Supporting pediatric care in a time of need
Waterloo Pharmacy co-op students answer CHEO’s emergency call for help
CHEO, a pediatric hospital in Ottawa, has been over capacity this viral season due to the surge of patients experiencing respiratory viruses, including respiratory syncytial virus (RSV), influenza and COVID-19.
University of Waterloo School of Pharmacy students have stepped up to help to fill clinical roles, thanks to the flexibility and support of their current co-op employers.
“I am truly humbled by the outpouring of support that Waterloo School of Pharmacy has provided us. Pediatric care is in a time of true need, and they have answered the call,” says Dr. Nisha Varughese, pharmacy drug distribution manager for CHEO.
A specialized role was created by CHEO where pharmacy students would be most effective to help meet the needs of the hospital as the situation fluctuates.
“Many of our students contacted me immediately wanting to rise to the challenge of helping the most vulnerable among us, the children,” says Anthony Miller, experiential learning coordinator and instructor at the Waterloo School of Pharmacy.
Among the Waterloo School of Pharmacy co-op students, Parsa Ali (PharmD ’24 in progress) and Duaa Osman (PharmD ’24 in progress) are working part-time at the hospital in addition to their full-time co-op placements.
“Being able to support CHEO and contribute to the care of pediatric patients has been incredibly important,” Osman says.
At the time of CHEO’s request, all Waterloo pharmacy students were already employed. It is thanks to the current co-op employers who adjusted their co-op students’ schedules, that students were able to provide their support.
In Ali and Osman's case, their co-op employers, Costco and the Canadian Society of Hospital Pharmacists, immediately allowed the students to help the hospital during this crisis by reducing or adjusting their hours.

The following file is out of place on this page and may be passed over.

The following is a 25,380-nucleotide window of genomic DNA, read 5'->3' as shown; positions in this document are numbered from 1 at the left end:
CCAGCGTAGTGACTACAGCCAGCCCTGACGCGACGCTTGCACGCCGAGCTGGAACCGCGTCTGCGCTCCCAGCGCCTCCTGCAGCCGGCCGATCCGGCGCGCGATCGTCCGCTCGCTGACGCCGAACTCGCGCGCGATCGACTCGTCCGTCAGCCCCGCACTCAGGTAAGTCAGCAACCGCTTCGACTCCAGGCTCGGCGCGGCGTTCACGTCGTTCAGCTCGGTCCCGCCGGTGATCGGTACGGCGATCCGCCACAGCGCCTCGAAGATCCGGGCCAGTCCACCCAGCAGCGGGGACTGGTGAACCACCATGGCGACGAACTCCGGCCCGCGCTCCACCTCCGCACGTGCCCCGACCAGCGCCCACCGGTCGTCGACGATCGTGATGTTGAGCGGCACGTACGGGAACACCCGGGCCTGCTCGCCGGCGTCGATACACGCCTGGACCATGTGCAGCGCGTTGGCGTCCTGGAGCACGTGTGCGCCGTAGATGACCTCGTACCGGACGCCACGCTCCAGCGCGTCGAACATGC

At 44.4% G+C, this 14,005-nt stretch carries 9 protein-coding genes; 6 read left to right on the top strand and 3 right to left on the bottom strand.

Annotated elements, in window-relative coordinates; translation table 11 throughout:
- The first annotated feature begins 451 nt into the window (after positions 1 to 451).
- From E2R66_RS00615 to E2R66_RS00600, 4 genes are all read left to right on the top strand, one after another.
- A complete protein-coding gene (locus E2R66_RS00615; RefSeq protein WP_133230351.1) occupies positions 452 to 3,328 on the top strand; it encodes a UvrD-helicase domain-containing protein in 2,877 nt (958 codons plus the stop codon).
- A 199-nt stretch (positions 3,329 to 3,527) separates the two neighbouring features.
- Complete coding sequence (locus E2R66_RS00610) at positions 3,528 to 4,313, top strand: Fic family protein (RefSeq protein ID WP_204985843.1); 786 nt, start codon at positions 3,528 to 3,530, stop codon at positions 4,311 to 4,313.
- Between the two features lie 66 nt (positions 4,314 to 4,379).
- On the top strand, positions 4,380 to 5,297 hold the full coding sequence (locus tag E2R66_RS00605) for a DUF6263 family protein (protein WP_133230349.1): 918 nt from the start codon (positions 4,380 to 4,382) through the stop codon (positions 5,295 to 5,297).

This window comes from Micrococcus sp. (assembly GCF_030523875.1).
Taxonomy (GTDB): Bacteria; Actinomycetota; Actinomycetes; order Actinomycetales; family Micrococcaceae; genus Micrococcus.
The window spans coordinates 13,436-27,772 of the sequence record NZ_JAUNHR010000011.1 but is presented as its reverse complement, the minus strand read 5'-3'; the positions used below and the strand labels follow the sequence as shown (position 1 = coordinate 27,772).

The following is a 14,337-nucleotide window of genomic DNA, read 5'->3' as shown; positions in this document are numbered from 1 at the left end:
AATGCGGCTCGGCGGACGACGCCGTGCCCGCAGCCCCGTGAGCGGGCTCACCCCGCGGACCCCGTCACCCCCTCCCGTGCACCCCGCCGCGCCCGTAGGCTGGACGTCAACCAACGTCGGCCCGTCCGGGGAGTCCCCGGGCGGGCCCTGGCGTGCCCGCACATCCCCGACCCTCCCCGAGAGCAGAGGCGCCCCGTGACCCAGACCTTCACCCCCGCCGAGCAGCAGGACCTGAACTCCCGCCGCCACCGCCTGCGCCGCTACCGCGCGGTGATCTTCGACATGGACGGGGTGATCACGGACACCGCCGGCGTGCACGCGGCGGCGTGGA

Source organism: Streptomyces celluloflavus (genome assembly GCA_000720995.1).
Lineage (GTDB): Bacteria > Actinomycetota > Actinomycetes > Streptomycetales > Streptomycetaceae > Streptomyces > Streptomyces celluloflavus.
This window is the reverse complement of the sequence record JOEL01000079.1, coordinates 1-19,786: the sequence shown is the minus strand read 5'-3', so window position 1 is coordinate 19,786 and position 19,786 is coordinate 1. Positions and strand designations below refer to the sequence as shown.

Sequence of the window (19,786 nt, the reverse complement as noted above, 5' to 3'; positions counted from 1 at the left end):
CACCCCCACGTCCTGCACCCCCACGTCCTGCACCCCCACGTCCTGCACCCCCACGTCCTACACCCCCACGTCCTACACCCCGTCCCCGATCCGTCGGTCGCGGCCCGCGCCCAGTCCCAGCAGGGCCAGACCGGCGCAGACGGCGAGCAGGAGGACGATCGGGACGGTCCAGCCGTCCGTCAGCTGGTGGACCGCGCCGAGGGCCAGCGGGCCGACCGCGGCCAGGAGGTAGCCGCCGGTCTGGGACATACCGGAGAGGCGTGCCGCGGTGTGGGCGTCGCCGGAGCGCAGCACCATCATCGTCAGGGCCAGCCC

“The role can change from day to day and requires us to be flexible. As future pharmacists it’s important that we continue to be adaptable as health-care professionals,” Osman says.
Students are providing support at the hospital’s main dispensary and the outpatient pharmacy, KidCare.
“Our goal is to process requests at the in-patient pharmacy within 24 hours of admission but with an average of 22 new admissions a day and as many as 38, the number of required medication reconciliations has drastically increased,” Ali says.
Ali and Osman experienced a steep learning curve as neither had worked in this type of role yet.
“Working as a pharmacy student during a surge crisis can be challenging, but it is also a valuable opportunity to gain experience and make a positive impact on the health and well-being of patients,” Ali says.
Despite the increased workload, everyone at CHEO has been supportive of their roles as students and have created a positive work environment for both Ali and Osman.
The existing relationship between CHEO and the School through the co-op program was incredibly important during this time of need.
“I am proud of the Ottawa pharmacy students and their employers, this crisis revealed how valuable the Waterloo School of Pharmacy Co-op program is,” Miller says.
Waterloo School of Pharmacy students will continue to help CHEO in 2023 with a new group of students completing their co-op term in Ottawa this winter.
The University of Waterloo acknowledges that much of our work takes place on the traditional territory of the Neutral, Anishinaabeg and Haudenosaunee peoples. Our main campus is situated on the Haldimand Tract, the land granted to the Six Nations that includes six miles on each side of the Grand River. Our active work toward reconciliation takes place across our campuses through research, learning, teaching, and community building, and is centralized within our Office of Indigenous Relations.